• 09.09.09

Apple Gives iPod Nano Video Eyes, iPod Touch Stays Blind

Apple just announced its refreshed iPod line-up, and among the products came the long-rumored news that the iPod Nano would be getting a built-in video cam…but not the iPod Touch. It’s a tad surprising, but still a clever move.

Apple just announced its refreshed iPod line-up, and among the products came the long-rumored news that the iPod Nano would be getting a built-in video cam…but not the iPod Touch. It’s a tad surprising, but still a clever move.

iPod Nano

During the It’s Only Rock’n’Roll media event, Phil Schiller revealed the iPod’s success stats–and they’re staggering: Some 220 million iPods have been sold, making it “one of the most successful products in the history of all products.” It’s captured a 73.8% market share. Of those 220 million iPods, some 100 million were iPod Nanos, which is probably why Apple chose to strap booster rockets to that particular product and take it roaring off in a new direction (and help turn around a slight iPod sales slip.)

It’s a genius piece of thinking–instantly making the iPods more functional, more fun and transforming the pocket digital camcorder market. In fact it’ll have a serious impact on casual photography itself–the best camera is the one you have with you when you need to take a photo, as the saying goes…and people do tend to take their iPods everywhere. Assuming the iPod keeps selling in vast numbers, the idea is also terrible news for Cisco, who’s newly-acquired Flip and pocket cams had largely sewn up this market.

Check it out:

iPod nano

Costs you $149 for 8GB of built-in memory and $179 for 16GB, has a 2.2-inch color display, an FM radio and a pedometer, is a fully-functioning MP3 player, coming in a bunch of rainbow colors with all of Apple’s sleek design and gizmo cachet.

The camera’s a fixed-focus VGA video unit that shoots 640 x 480 H.264 video at 30 frames per second. There’re 15 real-time video special effect overlays, and when you sync it up to iTunes you can upload your video to YouTube with a single click. There’s a built-in speaker and microphone to complete the camera function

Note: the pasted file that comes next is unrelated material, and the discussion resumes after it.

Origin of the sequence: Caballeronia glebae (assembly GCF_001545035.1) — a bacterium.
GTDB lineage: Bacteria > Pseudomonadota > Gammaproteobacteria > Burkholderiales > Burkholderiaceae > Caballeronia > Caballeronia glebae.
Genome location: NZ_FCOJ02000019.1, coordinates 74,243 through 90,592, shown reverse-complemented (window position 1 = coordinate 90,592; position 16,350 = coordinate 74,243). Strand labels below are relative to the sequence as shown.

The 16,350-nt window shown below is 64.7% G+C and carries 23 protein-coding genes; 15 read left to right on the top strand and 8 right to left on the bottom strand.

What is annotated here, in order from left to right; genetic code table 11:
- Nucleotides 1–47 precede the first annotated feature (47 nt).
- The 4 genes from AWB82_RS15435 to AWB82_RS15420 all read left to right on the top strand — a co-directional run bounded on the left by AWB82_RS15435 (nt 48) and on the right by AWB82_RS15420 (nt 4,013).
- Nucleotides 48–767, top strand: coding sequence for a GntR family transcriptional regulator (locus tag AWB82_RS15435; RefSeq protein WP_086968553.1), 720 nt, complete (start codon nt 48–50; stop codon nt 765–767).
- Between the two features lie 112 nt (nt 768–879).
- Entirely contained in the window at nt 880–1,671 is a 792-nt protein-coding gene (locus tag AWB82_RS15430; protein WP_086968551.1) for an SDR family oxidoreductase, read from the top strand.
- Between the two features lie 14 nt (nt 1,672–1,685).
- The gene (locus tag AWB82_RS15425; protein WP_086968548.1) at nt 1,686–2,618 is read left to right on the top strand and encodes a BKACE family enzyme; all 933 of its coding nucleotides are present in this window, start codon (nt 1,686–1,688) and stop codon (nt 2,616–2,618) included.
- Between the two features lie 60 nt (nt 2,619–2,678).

Flip Mino/Ultra

Costs you $149 for a Mino with 2GB of storage, $149 for an Ultra with 4GB of room. The Mino has a 1.5-inch screen, the Ultra a 2-incher. Both shoot video in fixed-focus, H.264 format at 30 frames a second.

You can, of course, watch video on the devices–including stuff you’ve downloaded to it. But it doesn’t have the slick iTunes supportive ecosystem, there’s no radio, headphone socket, MP3 support, pedometer and while simple, the design totally lacks Apple’s polish.


Similar comparisons can be drawn with Creative’s Vado pocket cam, and RCA’s Small Wonder units. Basically Apple’s going to steal these guys low-end market right out from under their feet–why would you buy one of these units when you get so much more from Apple’s iPod Nano?

Which of course makes us wonder why all those rumors about the iPod Touch were wrong? The Touch just got a storage and processor-power upgrade today, so the hardware’s definitely had a refresh. It would seem the perfect candidate for a camera, and the iPhone’s just got a sleek 3-megapixel upgrade, so there wouldn’t be any issues with product delineation if the Touch just got a 2-megapixel unit. The iPhone firmware supports video recording, and the Touch’s interface would even allow for in-device video editing (exactly as on the iPhone). Add in Wi-fi video uploading and a bunch of apps and you’d have a killer camera-equipped iPod that would sweep-up the other end of the pocket camcorder market–HD recording versions like the Mino HD. It would also have placed the iPod touch at a significant advantage over the upcoming Zune HD, which also lacks a cam.

So what happened…were all those leaked iPod Touch cases with slots for a camera just plain wrong? It’s a complete mystery. There were suggestions right before the event that some kind of technical hitch had affected the camera-toting iPods…so maybe the Touch was due to get a camera, but late-stage technical problems mean it was cut from the device? Could the decision to skip the technical problems be tied to Steve Job’s return to the company’s helm? Or are we just plain wrong, and the Touch was never going to get a pair of eyes. However it’s all happened, it does seem all very un-Apple.


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